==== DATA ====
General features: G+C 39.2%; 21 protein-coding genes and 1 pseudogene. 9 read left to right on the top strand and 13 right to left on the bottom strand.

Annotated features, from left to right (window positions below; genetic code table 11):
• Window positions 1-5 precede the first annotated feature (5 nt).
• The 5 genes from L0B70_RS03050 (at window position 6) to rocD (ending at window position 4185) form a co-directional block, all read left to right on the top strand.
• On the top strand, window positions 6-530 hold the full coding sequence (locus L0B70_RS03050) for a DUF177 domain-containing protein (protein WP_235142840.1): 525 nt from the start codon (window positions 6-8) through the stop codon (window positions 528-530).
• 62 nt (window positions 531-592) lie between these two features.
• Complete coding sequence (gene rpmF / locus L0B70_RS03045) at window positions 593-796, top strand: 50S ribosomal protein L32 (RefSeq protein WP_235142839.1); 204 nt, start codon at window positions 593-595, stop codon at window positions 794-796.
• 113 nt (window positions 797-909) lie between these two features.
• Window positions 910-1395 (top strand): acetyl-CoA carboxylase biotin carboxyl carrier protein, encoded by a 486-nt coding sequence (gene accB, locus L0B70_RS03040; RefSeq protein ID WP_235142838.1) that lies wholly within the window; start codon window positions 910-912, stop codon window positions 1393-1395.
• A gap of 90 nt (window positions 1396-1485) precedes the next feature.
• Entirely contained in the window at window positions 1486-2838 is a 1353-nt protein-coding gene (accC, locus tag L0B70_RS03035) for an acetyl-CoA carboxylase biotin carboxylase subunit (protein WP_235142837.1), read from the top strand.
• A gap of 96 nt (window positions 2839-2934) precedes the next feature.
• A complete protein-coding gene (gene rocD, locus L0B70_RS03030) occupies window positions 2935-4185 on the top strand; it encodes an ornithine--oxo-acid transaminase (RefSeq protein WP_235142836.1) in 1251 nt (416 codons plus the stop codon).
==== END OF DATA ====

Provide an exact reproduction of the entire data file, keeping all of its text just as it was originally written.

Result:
General features: G+C 39.2%; 21 protein-coding genes and 1 pseudogene. 9 read left to right on the top strand and 13 right to left on the bottom strand.

Annotated features, from left to right (window positions below; genetic code table 11):
• Window positions 1-5 precede the first annotated feature (5 nt).
• The 5 genes from L0B70_RS03050 (at window position 6) to rocD (ending at window position 4185) form a co-directional block, all read left to right on the top strand.
• On the top strand, window positions 6-530 hold the full coding sequence (locus L0B70_RS03050) for a DUF177 domain-containing protein (protein WP_235142840.1): 525 nt from the start codon (window positions 6-8) through the stop codon (window positions 528-530).
• 62 nt (window positions 531-592) lie between these two features.
• Complete coding sequence (gene rpmF / locus L0B70_RS03045) at window positions 593-796, top strand: 50S ribosomal protein L32 (RefSeq protein WP_235142839.1); 204 nt, start codon at window positions 593-595, stop codon at window positions 794-796.
• 113 nt (window positions 797-909) lie between these two features.
• Window positions 910-1395 (top strand): acetyl-CoA carboxylase biotin carboxyl carrier protein, encoded by a 486-nt coding sequence (gene accB, locus L0B70_RS03040; RefSeq protein ID WP_235142838.1) that lies wholly within the window; start codon window positions 910-912, stop codon window positions 1393-1395.
• A gap of 90 nt (window positions 1396-1485) precedes the next feature.
• Entirely contained in the window at window positions 1486-2838 is a 1353-nt protein-coding gene (accC, locus tag L0B70_RS03035) for an acetyl-CoA carboxylase biotin carboxylase subunit (protein WP_235142837.1), read from the top strand.
• A gap of 96 nt (window positions 2839-2934) precedes the next feature.
• A complete protein-coding gene (gene rocD, locus L0B70_RS03030) occupies window positions 2935-4185 on the top strand; it encodes an ornithine--oxo-acid transaminase (RefSeq protein WP_235142836.1) in 1251 nt (416 codons plus the stop codon).